Using the Functional Properties of Starch to Enhance Bakery Products

In this article, we will discuss bakery systems typical for baked food products recognized by the consumer today. Those previously mentioned as “half-products” were unique to that discussion and will not be included in this section. Products will be considered totally processed utilizing a bakery operation.

In most bakery products the primary starch source is from wheat flour. However, to develop and retain unique functional properties in today’s baked foods, the food scientist will most likely incorporate modified starches and/or gums to enhance consumer appeal or improve shelf-life. The balance of moisture in differing systems has become a very difficult formulation task for the food scientist.

Water activity (Aw) and the knowledge of ingredient interaction has become a challenge for today’s food scientist. This becomes more significant as the product undergoes mixing, handling, baking, storage, and possible reconstitution. Now not only do the ingredients have to interact correctly, but packaging must also complement the final product to retain quality through handling and storage.

Those baked products that are formulated as dough could require special handling when incorporating added starches or stabilizers. These dough products could be refrigerated or frozen. Some may consider them as half-products; however, for this writing, I am referring to them as a finished mix in a transition phase.

Moisture hydration by all hydrophilic ingredients must be considered, primarily due to the dough mixing, sheeting, handling, etc. It is not just the total hydration capacity of the added starch, but the rate of hydration by all ingredients that could be significant.

Another important factor could be the rate at which the starch loses moisture and what physical properties are generated after processing. Wheat starch should be of significant consideration, both as a native source and/or modified product. It derives from origin grain and therefore offers unique synergy with flour. Tapioca (cassava) and waxy maize starches have also performed very well in many baked foods.

Dependent upon how the baked item is to be handled, cook-up starches can be beneficially utilized; however, if boil-out or blow-out becomes a problem either higher soluble solids are necessary or the utilization of cook-up and/or instant starches. Gums (another hydrocolloid) may also contribute to the control of viscosity, thus reducing the chance of boil-out; however, texture could become an issue if levels of use are too great.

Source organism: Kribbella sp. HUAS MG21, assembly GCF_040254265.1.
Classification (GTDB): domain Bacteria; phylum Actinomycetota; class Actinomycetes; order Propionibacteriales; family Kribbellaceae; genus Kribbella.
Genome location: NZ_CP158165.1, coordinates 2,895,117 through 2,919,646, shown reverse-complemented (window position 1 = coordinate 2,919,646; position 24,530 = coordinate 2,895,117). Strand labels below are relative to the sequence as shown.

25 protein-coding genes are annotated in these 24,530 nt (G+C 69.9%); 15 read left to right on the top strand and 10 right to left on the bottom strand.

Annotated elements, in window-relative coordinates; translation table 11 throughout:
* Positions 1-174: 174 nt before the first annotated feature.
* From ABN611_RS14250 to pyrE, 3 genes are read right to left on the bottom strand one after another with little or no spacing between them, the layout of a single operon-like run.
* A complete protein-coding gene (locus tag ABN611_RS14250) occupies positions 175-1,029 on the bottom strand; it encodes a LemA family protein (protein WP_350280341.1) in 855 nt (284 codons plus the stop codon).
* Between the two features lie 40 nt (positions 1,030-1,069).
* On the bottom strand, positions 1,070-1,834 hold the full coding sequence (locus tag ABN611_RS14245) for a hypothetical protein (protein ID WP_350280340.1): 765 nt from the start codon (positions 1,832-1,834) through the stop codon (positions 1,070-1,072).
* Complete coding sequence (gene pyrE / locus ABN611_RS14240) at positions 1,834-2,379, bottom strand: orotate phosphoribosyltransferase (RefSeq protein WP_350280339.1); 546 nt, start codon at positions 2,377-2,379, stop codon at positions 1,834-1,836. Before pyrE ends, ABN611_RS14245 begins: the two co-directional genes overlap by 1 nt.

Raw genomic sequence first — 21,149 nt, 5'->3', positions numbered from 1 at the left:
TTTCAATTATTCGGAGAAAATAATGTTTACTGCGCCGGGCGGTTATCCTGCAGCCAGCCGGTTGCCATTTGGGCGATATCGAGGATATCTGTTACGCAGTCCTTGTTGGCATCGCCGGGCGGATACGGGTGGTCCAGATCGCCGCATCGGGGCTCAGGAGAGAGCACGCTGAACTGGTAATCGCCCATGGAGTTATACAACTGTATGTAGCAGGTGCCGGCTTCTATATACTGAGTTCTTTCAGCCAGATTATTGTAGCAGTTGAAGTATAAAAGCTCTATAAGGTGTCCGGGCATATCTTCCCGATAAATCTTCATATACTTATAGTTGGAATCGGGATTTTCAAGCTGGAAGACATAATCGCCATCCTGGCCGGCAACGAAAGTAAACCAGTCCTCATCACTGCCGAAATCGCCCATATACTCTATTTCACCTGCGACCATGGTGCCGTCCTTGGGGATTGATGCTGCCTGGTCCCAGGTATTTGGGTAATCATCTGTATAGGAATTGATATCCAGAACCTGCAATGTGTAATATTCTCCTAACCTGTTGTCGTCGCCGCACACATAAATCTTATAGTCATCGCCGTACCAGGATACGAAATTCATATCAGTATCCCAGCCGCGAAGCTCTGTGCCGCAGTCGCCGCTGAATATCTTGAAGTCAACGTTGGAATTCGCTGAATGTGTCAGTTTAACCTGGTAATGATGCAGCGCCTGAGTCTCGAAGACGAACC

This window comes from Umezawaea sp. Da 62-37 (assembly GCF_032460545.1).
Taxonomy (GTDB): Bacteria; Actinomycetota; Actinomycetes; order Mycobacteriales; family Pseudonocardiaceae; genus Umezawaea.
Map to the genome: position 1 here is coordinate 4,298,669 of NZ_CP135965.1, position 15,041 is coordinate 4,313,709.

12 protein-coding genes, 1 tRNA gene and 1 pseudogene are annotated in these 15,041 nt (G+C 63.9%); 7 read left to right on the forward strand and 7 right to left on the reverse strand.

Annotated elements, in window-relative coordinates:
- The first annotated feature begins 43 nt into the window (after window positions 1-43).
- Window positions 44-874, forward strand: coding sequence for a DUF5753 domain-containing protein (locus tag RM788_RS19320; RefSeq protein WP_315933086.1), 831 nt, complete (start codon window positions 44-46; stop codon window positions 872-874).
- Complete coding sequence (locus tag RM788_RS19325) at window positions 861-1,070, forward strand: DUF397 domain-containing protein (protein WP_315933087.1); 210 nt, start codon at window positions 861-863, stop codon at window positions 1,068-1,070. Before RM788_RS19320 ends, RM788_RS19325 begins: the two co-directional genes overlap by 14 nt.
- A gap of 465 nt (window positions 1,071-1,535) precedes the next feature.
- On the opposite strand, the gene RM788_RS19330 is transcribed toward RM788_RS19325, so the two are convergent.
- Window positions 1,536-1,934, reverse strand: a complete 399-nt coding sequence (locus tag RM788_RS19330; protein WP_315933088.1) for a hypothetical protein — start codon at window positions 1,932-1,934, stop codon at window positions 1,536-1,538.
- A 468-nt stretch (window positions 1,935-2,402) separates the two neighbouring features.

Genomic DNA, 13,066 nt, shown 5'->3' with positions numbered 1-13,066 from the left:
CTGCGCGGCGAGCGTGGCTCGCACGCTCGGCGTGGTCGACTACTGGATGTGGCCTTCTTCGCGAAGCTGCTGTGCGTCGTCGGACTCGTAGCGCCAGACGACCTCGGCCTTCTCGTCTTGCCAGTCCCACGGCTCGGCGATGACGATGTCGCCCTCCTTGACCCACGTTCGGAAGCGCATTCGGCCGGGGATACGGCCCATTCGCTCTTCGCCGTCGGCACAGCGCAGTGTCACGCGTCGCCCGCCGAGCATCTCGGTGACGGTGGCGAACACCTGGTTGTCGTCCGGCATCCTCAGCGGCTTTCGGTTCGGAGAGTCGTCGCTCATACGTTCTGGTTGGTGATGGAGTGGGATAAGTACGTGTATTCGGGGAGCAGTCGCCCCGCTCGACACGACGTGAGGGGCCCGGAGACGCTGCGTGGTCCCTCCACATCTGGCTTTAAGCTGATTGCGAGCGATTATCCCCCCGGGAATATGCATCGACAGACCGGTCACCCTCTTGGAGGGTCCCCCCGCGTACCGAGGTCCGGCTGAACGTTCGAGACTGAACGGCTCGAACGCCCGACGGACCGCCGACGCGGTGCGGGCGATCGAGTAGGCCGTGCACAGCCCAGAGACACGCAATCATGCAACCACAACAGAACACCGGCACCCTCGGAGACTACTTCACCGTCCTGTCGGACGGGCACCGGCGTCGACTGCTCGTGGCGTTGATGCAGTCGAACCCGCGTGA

Similar concerns can be said about excess amounts of starch within the same products.

As with any food system, always consider the other ingredients when selecting a starch. The lipid and sweetener matrix can become very critical as it is related to total functionality produced by the added starch.

As discussed earlier in the section on “ingredients,” the type of lipid, when added and what it is added with, can significantly contribute to the hydration and functionality of the starch. The same can be said regarding the sweetener system. It is important to balance the sweetener and flour for certain baked goods.

The choice of sweetener is critical. The effect that sucrose has on starch and flour is significantly different from that of sweeteners derived from other sources. Will this cause a problem with your starch of choice? It could. It may be necessary to evaluate more than one sweetener for lipid and starch chosen for the baked system.

Sucrose used as the primary sweetener in baked/frozen or frozen/baked product could cause crystal growth and shorten the desired shelf-life of the finished product. For frozen baked items such as fruit systems, sucrose should be kept at about 10% of the sweetener system and the total solids utilized for the fillings should be between 45% and 60%. The added starch can range from 3% to 4.5% dependent upon the desired texture.

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